STEAM Works once again filled Automotive High School with art and invention to inspire kids (of all ages) to get their hands working, which helps the mind create and learn. Kate Yourke founder of Make: STEAM invites a posse of experts who each have a unique take on science, tech, engineering, art, and math (each of the exhibitors bridge at least two of those domains) for this Festival of Curiosity. The Physics Bus: a mobile exhibition of upcycled appliances reimagined by kids showcased unfamiliar physics phenomena. The Buckminster Fuller Institute in their mission to progress science in design to solve global problems guided visitors in structure building from small scale: tooth picks attached with marshmallows then on to 8 foot tetrahedral – all using the structural stability of triangles and tetrahedra, which is far superior to that of squares and cubes.
The Museum of Interesting Things: a traveling interactive demonstration/exhibition of antiques and inventions is always a popular draw. Ken Butler brought a selection of his hybrid musical instruments made from common and uncommon objects. Terry Dame also brought an array of inventive instruments. Vinny Voltage held an air-powered paper rocket contest. Gerb-o-Matic, Art in the Lab, and Tetteh Tawiah also provided innovative activities. There were youth-led activities such as the Stitch Lab (where students in the costume program at Edward R Murrow High School assisted attendees in making tote bags) Keo’s Cardboard Armor construction in the cafeteria, and student designed demonstrations of electricity generation.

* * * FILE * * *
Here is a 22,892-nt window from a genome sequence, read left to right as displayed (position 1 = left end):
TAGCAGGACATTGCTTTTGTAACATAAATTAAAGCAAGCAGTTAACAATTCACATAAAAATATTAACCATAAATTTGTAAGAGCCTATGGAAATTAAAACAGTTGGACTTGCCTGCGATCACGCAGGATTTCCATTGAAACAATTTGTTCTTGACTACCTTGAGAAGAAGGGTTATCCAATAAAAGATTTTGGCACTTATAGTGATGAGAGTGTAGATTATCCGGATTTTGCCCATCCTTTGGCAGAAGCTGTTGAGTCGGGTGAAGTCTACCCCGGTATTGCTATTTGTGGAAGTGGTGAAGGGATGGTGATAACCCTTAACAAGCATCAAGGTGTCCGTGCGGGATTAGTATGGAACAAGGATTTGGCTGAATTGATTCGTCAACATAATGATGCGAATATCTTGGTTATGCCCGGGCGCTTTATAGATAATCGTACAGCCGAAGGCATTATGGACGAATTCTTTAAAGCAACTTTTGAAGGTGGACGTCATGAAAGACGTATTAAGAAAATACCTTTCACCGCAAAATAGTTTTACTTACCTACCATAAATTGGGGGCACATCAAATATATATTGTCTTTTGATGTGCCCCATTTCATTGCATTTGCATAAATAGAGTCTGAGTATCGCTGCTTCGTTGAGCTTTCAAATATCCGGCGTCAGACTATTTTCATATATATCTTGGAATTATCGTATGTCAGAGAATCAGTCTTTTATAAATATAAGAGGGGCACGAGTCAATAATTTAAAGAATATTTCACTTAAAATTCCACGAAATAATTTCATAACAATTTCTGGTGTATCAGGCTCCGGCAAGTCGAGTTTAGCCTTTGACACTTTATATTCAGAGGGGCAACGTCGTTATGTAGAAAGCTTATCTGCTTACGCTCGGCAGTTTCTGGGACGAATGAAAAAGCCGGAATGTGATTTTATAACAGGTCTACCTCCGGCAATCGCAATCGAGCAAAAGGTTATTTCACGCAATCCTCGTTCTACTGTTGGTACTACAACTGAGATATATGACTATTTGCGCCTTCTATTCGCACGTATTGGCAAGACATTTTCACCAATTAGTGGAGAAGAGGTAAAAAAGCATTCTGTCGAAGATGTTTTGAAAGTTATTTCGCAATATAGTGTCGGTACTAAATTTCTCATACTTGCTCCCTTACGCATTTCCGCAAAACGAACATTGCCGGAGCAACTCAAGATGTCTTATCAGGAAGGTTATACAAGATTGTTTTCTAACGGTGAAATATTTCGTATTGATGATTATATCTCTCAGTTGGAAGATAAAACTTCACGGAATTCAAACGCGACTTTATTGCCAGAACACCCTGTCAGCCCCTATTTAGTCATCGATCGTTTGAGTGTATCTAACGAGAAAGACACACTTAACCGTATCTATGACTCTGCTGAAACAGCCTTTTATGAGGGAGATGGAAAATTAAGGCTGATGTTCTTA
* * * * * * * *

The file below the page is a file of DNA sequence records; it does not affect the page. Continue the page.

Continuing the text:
“Curiosity prompts learning and learning sparks curiosity like a magnetic field prompts electrical current, and the electrical current creates a magnetic field. This relationship allows electromagnetic energy to propel itself across light years and through endless space. Education that engages curiosity to develop an appetite for learning will generate answers that contain further questions that motivate further learning, with no need for coercive measures,” says Kate Yourke “Students coming out on a weekend to engage in this level of deep learning demonstrate the vitality that hands-on, integrated curriculum brings to education. Make: STEAM wants to be part of the answer that inspires more questions.”
STEAM Works was supported by Automotive High School and Council Members: Antonio Reynoso and Stephen Levin.